Fearing the ravages of time and realizing the impermanence of youth, Dorian Gray makes a fateful wish—that his almost supernaturally lifelike portrait grow old while he remains forever young and beautiful.
“For us, it gives our performers a chance to try out the movements and scenes in front of an audience and allows them to feel the energy in what they are doing, in what we have developed,” Cunis says. “Much like a playwright listening to a first read-through, devising actors and movement performers need a first audience to get a sense of feedback on their work.”
Cunis appreciates that the Page-to-Stage festival fosters a culture of developing new work.
“A lot of American theater is wrapped up in the staging of previously developed material—a lot of it quite brilliant,” he says. “But we love the idea that DC is becoming a place where new work is born, where seeds are planted and grown.”
– The Baltimore Rock Opera Society will be participating in the festival for the first time with its first-ever touring show.
“We will be performing a reading along with all of the original music and songs (read: live band) of a new version of BROS’ first show, Gründlehämmer,” says Jared Margulies, co-founder of the group. “We will be touring in D.C., Philadelphia, and Baltimore in early 2014, so we’ve been working to edit and trim down our original production into a leaner, meaner touring version, and this is the script that we will present at Page-to-Stage.”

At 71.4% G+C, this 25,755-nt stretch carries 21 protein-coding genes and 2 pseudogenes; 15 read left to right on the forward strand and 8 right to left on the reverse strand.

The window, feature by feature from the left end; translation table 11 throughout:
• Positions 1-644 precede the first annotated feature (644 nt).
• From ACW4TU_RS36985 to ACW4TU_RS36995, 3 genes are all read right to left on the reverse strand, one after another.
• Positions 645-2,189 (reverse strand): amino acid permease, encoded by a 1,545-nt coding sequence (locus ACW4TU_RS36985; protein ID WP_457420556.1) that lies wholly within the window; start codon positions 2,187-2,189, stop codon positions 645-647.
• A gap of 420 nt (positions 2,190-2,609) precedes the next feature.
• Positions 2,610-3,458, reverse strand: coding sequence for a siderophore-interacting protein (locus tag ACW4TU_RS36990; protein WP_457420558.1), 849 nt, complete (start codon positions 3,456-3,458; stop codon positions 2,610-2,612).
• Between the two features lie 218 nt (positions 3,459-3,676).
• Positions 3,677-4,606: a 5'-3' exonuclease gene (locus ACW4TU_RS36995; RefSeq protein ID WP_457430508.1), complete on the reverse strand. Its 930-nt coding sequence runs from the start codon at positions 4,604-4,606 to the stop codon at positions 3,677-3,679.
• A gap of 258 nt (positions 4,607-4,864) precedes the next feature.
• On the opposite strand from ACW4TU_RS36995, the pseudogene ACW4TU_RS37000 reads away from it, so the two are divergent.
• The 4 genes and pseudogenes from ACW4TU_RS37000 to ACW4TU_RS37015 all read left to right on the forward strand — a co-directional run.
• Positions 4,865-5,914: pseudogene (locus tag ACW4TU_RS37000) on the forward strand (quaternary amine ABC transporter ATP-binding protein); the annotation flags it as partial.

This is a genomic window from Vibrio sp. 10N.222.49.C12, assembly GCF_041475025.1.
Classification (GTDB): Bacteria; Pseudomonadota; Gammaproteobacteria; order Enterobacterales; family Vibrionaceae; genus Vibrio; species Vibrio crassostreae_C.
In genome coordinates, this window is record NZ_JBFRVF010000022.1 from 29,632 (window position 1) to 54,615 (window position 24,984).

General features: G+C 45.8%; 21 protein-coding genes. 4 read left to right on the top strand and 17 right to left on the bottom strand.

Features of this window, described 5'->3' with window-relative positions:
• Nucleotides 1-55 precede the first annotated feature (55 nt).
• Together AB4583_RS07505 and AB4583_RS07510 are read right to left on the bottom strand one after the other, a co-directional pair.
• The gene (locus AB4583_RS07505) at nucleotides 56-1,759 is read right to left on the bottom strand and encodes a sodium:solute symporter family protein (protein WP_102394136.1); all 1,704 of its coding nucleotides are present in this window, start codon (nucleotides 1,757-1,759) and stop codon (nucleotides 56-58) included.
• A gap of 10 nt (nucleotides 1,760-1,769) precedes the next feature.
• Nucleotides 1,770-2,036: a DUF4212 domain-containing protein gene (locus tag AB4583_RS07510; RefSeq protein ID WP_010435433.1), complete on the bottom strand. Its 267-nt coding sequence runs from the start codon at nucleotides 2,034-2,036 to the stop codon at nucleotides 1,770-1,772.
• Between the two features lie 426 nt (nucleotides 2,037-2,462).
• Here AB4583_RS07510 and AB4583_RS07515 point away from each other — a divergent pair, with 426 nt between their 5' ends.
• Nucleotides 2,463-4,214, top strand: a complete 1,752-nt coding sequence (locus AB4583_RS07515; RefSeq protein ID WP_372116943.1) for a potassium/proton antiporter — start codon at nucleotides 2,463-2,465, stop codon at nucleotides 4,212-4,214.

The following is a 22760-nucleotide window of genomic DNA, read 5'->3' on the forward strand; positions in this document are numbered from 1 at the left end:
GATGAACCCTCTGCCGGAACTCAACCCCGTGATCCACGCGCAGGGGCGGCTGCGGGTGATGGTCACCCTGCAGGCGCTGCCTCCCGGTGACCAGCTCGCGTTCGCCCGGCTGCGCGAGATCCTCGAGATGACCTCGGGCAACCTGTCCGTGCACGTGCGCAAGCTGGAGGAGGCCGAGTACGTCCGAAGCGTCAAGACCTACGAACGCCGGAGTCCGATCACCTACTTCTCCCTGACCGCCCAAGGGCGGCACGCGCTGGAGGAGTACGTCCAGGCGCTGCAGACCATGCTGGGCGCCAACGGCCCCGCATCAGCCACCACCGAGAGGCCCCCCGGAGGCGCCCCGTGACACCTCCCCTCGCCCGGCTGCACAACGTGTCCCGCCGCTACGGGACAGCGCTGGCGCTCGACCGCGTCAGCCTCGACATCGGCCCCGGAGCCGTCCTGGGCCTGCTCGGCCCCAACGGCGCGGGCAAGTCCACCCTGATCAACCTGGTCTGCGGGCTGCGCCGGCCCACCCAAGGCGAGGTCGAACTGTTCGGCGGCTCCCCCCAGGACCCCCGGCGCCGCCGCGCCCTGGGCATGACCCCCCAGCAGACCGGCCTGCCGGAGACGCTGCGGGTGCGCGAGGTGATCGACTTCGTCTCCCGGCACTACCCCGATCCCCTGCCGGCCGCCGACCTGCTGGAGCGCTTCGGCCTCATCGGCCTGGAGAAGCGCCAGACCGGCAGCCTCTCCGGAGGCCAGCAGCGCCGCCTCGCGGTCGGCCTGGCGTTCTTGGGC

Gründlehämmer is a classic epic hero’s quest, which tells the story of a young farm boy in a magical musical kingdom whose destiny is far greater than he knows. There is a giant six-armed beast, an evil dark king, and lots of guitar shredding.
“This is an all-original rock opera written by the founding members of BROS between 2007 and 2009, which first premiered in 2009 in Baltimore at the 2640 Space, and was remounted several months later in the same venue in early 2010,” Margulies says. “This is a phenomenal opportunity for us to get feedback on our new version. We look forward to conversations and reactions from the audience about the show and music as we will continue to improve and edit the show over the next few months leading up to the touring production in early 2014.”
Other notable productions locals will be interested in include the Playwrights Group of Baltimore’s It Happened in the Harbor, a series of 10-minute plays discussing Baltimore harbors; VSA Playwrights showcasing its nine winners of the 29th Annual Playwright Discovery Performance competition, celebrated with excerpts of a few scripts performed as staged readings; and an afternoon of Inklings and an Inkwell showcase, which will include six 10-minute readings of local playwrights works in development with The Inkwell including plays by Danielle Mohlman, Noelle Vinas, Kitty Felde, Rick Massamo, Jason Wells, and Gina Fierra.
“Since the beginning, Page-to-Stage has offered a great mix of theatrical productions at all stages of development and our audience appreciates what the theatre companies are trying to do,” Henry says. “It’s not easy to get plays produced, so playwrights relish getting their work in front of an audience and the theatre companies appreciate the chance to get feedback on the plays they are in development on or are considering going down that path.”